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Book & Print in New Zealand : A Guide to Print Culture in Aotearoa



Mention was made earlier of the planning and the activities undertaken by groups of early European settlers, leading to the establishment of libraries in communities. Popular pressure and the initiative of individuals, whether users or public-spirited persons, continued to be influential, and remain so to the present day. The influences are expressed through 'friends of the library', as various as the veteran Friends of the Alexander Turnbull Library, the National Library Society or the support groups for particular public libraries, and local lobby groups formed to meet specific situations. However, the more sustained effort has come from the people with the most immediate vested interest: those involved in the operation of services, and the governing authorities of those libraries, acting collectively.

The impulse to form a group nationally to promote the advancement of libraries came from Dunedin. A newspaper man, Mark Cohen, inspired by his involvement in the campaign to form a public library in Dunedin and by his observations during a trip to England, the United States and Canada, persuaded the Dunedin City Council to convene a conference of public libraries in 1910. The seven libraries who attended that conference resolved themselves into the Libraries Association of New Zealand. This organisation, through a revival and change of name in 1935, and a further change of name in 1992, established a continuity with the current New Zealand Library and Information Association.

The first change of name, to the New Zealand Library Association, aimed to reflect a more balanced view of the organisation's objectives and activities. Rather than being an association of libraries it had become an association of all parties with an interest in the welfare and promotion and of libraries, including the sponsorship of professional standards.

The dominant voices in the Association were inevitably those of the professional librarians working in the field, but representatives of governing authorities remained effective members, and often occupied the highest offices in the organisation. The broad terms of the Association's constitution, allied with the small scale of the library sector in a relatively small country probably explains why much of the history of libraries in New Zealand can be traced through the records of the Association. The diverse groups which make up the library sector have chosen to work within the single organisation, albeit as discrete sections. The Association itself has mastered the geography of the country by forming branches or regional groupings, each of which draws sustenance from the national body and in turn feeds its energies into national activities. The story of the NZLA was told comprehensively in its jubilee year by W.J. McEldowney (1962) and in his supplementary article (1970). The Association's historical records are held by the Alexander Turnbull Library.

The Association has been the major generator of material about New Zealand libraries, in its capacity as a publisher of journals, other serials, and monographs, as a commissioner of surveys and reports, and as an author of submissions to official bodies. A professional journal, New Zealand Libraries, began in 1939, having evolved from an organisational newsletter. The newsletter function was continued by a monthly publication, under the title New Zealand Library Association Newsletter (1956-77), and from 1978 as Library Life. With less regularity the various geographical branches and interest groups of the Association have published newsletters. Branch newsletters may be found in major libraries in the areas concerned, but those of interest groups have not been retained consistently. Neither type form part of the Association's records.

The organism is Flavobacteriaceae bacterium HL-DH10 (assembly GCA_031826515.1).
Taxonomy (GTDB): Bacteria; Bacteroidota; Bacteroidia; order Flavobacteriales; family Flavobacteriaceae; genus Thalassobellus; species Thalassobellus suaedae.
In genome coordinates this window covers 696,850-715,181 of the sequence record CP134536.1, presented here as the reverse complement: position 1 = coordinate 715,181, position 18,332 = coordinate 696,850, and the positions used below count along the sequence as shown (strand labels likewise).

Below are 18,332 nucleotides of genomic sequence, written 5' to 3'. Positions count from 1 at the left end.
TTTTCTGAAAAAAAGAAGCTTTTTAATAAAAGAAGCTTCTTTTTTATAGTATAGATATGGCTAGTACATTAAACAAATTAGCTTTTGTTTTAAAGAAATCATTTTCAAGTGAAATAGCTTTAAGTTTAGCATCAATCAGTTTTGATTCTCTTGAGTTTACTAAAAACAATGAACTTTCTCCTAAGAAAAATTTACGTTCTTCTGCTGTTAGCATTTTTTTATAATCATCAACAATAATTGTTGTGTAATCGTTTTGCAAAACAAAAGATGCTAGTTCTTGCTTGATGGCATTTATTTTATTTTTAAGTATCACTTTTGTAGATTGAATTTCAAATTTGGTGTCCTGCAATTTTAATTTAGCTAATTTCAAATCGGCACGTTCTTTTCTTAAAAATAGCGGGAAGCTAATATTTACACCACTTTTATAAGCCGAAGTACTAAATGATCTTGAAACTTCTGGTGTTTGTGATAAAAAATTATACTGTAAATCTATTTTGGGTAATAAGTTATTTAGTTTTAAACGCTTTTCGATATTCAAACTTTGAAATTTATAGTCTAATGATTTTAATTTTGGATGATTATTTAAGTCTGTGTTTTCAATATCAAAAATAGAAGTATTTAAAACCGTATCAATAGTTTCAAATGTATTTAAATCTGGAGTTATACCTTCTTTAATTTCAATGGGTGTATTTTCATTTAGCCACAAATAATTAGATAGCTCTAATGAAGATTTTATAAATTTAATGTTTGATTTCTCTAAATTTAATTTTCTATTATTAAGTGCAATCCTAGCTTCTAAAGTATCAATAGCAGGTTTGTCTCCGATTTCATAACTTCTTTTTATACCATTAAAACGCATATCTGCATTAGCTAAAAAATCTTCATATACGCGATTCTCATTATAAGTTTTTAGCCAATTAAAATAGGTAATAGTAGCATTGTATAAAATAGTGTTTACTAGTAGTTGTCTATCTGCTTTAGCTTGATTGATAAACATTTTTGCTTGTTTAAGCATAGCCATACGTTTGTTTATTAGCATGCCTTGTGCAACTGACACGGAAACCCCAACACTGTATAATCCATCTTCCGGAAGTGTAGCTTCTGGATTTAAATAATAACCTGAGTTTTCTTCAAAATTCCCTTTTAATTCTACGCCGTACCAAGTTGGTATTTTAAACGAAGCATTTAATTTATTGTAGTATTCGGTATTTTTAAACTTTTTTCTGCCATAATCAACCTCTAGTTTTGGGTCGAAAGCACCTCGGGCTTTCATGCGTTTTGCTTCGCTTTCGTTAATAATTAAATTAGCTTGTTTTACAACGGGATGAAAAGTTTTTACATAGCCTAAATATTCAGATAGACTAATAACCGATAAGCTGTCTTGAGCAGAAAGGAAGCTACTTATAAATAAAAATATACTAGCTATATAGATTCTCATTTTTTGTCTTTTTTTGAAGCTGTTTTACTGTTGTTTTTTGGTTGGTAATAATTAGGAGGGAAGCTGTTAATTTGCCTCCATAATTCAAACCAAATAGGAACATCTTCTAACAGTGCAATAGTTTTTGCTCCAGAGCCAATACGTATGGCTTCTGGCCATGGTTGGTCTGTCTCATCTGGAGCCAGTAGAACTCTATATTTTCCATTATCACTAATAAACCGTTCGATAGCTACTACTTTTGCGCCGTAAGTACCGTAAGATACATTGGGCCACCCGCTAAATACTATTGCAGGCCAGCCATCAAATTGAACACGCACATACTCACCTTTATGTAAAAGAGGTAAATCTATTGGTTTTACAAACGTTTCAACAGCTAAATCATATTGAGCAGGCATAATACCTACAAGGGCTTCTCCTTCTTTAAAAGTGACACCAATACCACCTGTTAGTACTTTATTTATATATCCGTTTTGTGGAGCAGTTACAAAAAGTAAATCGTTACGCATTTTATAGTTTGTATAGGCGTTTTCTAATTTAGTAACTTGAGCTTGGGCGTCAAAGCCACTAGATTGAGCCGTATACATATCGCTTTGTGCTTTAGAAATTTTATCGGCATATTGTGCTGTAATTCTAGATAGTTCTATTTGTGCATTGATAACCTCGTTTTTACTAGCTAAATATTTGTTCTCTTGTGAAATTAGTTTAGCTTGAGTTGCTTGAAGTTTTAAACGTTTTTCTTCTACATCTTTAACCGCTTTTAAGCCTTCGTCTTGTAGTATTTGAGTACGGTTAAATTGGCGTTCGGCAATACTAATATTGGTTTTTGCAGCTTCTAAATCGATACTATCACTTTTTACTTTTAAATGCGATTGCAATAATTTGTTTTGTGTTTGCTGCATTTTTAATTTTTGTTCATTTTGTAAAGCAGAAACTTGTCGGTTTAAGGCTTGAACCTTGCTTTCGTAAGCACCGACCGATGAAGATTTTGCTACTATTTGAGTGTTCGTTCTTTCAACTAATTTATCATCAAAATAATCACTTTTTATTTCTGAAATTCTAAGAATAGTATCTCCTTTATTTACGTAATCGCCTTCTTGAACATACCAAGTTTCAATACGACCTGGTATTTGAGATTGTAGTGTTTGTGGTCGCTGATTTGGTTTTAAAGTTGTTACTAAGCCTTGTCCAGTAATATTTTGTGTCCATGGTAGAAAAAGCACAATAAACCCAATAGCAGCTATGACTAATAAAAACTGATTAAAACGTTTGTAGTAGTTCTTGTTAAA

New Zealand Libraries has been indexed in the Index to New Zealand Periodicals and in Index New Zealand (INNZ), but partial cumulative indexes have also been published by the Association from time to time: Robinson and Henderson (1960) for the period 1937 to 1957, and Battye (1974) for the period 1958 to 1970. The newsletter, in its various guises, has never been indexed. This is a significant gap in coverage because the newsletter is a useful source of information about activities of the Association, and about individuals and events in the library sector. From time to time, the proceedings of the Association's annual conferences and occasional seminars have been published.

The NZLA/NZLIA has cultivated relations with kindred organisations in other countries, most conspicuously with the Australian counterpart, the Australian Library and Information Association (formerly known as the Australian Library Association). Three joint conferences have been held by the two associations, in 1984, 1988, and 1994. The proceedings of these have been published. From time to time, there has been a more regular exchange of ideas and thinking between the two countries by way of journals which sought an Australasian audience: APLIS (Australasian Public Library and Information Services) and the short-lived New Librarian.

Acknowledging traditional ties, the Association has been an active member of the Commonwealth Library Association (COMLA) from its formation in 1971, and New Zealand librarians have been prominent in its administration. An account of the objectives of COMLA was given by John Stringleman (1973), and 15 years later the work of COMLA was reviewed by Stringleman (by then a past president) and the current South Pacific Representative: Stringleman and Wooliscroft (1989).